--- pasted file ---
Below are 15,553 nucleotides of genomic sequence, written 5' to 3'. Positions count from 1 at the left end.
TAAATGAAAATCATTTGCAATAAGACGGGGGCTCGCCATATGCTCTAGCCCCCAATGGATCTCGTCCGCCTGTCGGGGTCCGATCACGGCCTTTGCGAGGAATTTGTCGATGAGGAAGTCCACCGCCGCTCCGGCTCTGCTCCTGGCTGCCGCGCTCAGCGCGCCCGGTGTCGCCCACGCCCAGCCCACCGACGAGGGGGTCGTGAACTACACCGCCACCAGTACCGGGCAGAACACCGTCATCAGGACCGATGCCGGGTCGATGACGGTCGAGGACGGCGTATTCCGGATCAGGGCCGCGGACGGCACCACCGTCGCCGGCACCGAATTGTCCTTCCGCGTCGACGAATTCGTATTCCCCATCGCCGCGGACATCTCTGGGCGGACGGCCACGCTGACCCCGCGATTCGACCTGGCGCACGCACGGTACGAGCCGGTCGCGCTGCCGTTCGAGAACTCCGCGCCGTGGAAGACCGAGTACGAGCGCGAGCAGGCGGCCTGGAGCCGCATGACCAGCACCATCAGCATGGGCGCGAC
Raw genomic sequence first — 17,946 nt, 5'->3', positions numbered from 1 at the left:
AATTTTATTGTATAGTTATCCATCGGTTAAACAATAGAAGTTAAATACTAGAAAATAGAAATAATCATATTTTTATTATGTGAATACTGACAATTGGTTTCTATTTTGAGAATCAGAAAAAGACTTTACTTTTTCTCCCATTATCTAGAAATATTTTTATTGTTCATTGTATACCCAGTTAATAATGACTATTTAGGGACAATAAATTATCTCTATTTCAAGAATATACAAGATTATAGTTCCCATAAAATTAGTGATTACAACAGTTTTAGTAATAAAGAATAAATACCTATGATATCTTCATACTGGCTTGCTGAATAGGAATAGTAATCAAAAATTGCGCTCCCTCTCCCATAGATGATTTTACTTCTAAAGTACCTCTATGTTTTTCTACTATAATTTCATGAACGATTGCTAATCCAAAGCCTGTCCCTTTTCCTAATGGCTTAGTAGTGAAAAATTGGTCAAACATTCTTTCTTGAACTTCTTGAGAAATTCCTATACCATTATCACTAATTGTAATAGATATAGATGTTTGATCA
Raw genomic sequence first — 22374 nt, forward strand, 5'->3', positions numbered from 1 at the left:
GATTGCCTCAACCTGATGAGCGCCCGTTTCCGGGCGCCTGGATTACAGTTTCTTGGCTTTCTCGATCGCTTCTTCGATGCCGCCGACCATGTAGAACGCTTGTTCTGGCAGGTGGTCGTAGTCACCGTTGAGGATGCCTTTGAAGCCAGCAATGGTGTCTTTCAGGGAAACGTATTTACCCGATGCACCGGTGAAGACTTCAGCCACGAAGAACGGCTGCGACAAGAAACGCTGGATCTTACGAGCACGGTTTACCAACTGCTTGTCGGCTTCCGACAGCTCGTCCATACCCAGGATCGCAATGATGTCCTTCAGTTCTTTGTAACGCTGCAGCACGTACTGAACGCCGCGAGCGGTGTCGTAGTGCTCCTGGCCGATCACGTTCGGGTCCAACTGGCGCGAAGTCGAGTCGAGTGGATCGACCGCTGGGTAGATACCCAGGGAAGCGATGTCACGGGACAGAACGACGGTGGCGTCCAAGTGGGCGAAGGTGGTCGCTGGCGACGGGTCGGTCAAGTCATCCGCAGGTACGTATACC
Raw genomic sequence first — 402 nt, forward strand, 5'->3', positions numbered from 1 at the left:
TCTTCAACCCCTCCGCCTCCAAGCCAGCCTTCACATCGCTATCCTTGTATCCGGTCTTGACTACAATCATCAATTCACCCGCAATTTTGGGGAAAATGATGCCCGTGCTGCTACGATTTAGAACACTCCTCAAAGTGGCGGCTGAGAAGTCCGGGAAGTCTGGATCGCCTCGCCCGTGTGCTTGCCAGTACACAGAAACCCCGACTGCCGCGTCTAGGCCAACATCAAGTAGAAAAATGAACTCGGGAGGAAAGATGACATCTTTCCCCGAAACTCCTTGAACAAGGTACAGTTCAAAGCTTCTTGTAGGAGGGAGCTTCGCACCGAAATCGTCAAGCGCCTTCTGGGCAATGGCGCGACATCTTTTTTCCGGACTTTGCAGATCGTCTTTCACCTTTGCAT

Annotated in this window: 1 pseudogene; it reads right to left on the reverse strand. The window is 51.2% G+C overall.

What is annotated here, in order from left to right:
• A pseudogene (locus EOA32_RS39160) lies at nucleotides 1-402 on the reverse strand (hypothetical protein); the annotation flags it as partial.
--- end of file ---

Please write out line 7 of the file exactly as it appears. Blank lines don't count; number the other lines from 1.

Raw genomic sequence first — 402 nt, forward strand, 5'->3', positions numbered from 1 at the left: